Many people think that the key to a successful marriage is finding the right person. Clearly there is some common sense to this notion – after all, having someone who shares your beliefs and values, has similar interests and is a person of virtue and integrity all make marriage a whole lot easier. And in some cases, a critical absence of one or more of these qualities can make the marriage tiringly difficult.
However, for many, this ‘compatibility’ test sets up an unhelpful mindset. The reality is, that every intimate relationship, be it a marriage, family life or close friendships, will challenge us. There will be times when we get on each other’s nerves or find ourselves locked in disagreement. That happens in every marriage, even the ones that last 50 years or more. Marriages that last do so, not because there is an absence of incompatibility, but rather because they successfully navigate it.
Most times when we find ourselves in places of disagreement, the marriage is not failing; rather it is just doing what it’s supposed to do: helping us to grow. Growth doesn’t happen without a measure of pain, self-denial and hard work. That’s the nature of growth – it stretches us beyond our comfort zones. Of course this is not the same as saying that marriage is supposed to be painful… but where did it ever say that it was going to be completely painless. Life, personal maturation and growth are all full of challenge and discomfort even as they deliver us joy and laughter.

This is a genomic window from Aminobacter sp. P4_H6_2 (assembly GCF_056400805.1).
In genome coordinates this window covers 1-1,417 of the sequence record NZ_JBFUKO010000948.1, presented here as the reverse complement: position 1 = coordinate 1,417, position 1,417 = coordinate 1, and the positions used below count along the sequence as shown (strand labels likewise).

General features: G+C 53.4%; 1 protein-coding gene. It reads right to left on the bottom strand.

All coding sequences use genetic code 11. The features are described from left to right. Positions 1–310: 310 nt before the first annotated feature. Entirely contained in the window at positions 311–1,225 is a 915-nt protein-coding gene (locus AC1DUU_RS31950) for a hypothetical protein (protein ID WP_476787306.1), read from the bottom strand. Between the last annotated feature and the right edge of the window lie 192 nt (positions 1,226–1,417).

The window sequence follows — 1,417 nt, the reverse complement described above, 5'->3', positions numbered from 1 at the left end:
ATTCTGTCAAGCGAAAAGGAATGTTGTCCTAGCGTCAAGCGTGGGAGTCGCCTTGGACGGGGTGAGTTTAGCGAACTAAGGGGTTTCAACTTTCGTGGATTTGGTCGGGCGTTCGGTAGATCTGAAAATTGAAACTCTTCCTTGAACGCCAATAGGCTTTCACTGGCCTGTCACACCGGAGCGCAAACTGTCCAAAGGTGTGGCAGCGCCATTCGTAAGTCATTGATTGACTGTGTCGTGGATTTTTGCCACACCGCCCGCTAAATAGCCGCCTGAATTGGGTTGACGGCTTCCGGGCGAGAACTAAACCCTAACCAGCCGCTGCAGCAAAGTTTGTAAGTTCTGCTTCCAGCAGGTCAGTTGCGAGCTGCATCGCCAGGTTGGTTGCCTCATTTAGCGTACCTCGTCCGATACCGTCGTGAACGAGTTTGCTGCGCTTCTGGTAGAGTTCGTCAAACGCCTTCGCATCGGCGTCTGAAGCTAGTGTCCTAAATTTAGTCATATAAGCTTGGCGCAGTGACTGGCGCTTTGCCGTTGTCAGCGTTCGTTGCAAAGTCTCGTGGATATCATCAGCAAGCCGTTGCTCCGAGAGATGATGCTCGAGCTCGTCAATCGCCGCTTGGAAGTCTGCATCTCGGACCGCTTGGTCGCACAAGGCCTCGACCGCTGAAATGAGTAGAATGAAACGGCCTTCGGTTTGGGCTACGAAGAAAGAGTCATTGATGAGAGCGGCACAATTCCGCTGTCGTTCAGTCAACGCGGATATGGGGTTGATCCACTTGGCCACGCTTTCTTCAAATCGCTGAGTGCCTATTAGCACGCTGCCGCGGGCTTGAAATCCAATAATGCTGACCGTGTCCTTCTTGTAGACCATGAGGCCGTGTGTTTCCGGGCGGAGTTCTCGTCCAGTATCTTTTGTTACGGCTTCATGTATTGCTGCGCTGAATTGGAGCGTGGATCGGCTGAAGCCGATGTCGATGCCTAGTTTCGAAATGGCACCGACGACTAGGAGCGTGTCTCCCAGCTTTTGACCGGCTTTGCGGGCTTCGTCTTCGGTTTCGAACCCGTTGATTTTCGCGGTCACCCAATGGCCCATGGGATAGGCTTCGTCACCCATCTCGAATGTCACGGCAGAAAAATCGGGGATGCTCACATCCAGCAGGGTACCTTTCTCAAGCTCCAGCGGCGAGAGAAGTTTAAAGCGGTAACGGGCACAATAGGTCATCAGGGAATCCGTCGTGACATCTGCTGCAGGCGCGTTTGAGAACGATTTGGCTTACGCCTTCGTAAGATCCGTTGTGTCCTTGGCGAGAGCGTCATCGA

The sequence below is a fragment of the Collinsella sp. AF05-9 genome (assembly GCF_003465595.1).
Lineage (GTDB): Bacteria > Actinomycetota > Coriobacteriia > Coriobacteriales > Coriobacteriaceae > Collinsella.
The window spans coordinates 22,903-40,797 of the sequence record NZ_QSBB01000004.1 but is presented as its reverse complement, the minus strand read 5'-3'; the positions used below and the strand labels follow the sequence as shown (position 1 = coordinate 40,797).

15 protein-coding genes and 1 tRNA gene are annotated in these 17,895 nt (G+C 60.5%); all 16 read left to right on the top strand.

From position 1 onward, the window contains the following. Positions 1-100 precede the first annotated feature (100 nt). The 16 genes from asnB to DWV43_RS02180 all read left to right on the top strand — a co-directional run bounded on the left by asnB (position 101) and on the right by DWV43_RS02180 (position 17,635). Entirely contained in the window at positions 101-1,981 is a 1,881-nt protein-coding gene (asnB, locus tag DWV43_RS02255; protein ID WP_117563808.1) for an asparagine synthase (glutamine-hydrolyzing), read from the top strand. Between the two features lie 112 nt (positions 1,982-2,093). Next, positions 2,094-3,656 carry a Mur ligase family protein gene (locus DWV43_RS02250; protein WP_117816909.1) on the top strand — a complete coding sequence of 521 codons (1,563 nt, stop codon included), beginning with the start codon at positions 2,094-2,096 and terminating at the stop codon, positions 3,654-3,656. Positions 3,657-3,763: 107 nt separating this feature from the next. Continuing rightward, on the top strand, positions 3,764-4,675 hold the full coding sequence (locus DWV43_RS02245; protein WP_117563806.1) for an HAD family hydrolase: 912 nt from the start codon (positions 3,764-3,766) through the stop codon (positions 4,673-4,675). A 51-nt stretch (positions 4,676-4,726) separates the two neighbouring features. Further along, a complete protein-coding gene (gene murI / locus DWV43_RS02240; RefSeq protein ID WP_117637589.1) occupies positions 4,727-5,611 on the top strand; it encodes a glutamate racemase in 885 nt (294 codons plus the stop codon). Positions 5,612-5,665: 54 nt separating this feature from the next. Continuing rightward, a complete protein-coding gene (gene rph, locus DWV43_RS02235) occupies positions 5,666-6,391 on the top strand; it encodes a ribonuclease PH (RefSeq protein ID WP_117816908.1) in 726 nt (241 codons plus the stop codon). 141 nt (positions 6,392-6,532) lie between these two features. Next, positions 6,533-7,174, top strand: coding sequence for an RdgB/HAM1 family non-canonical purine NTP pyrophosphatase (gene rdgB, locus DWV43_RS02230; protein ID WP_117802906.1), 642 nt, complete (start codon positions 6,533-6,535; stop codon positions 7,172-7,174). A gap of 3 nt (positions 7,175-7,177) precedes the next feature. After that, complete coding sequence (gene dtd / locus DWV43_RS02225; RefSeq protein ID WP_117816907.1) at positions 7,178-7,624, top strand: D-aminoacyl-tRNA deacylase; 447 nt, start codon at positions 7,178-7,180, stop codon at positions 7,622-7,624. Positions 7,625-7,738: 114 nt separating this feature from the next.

Avoiding the ‘finding the right one’ mindset is an increasingly counter-cultural idea that can be a helpful to all of us to some degree. When we have a belief that successful marriage is all about finding the right ‘one’, the perfect soul mate, the inevitable arguments will naturally lead us to conclude that we ‘made a mistake’, that we ‘chose the wrong person’. In fact, it is far more likely that this perfectly good marriage is just helping us to grow.
The other problem with this mindset is that it is ultimately self-centred, and love generally – and marriage specifically – is an exercise in other centeredness. John Paul II described marriage as a ‘total gift of self’. Whether we are single, dating, engaged or married, if we approach our spouse (or potential spouse) with a mindset of judging whether this person is the right person for me, we become a ‘critical consumer’ rather than a ‘giver of self’.
A bigger and better question, again both before and after marriage, is “am I becoming the right person?” If both a husband and wife lived their life in this mindset then marriage becomes easy.
So while there is no question that ‘marrying well’ is in part about finding someone who shares your hopes and dreams and honours your values and beliefs… that is only half the story.
Slide Post: www.smartloving.org/the-soul-mate-myth/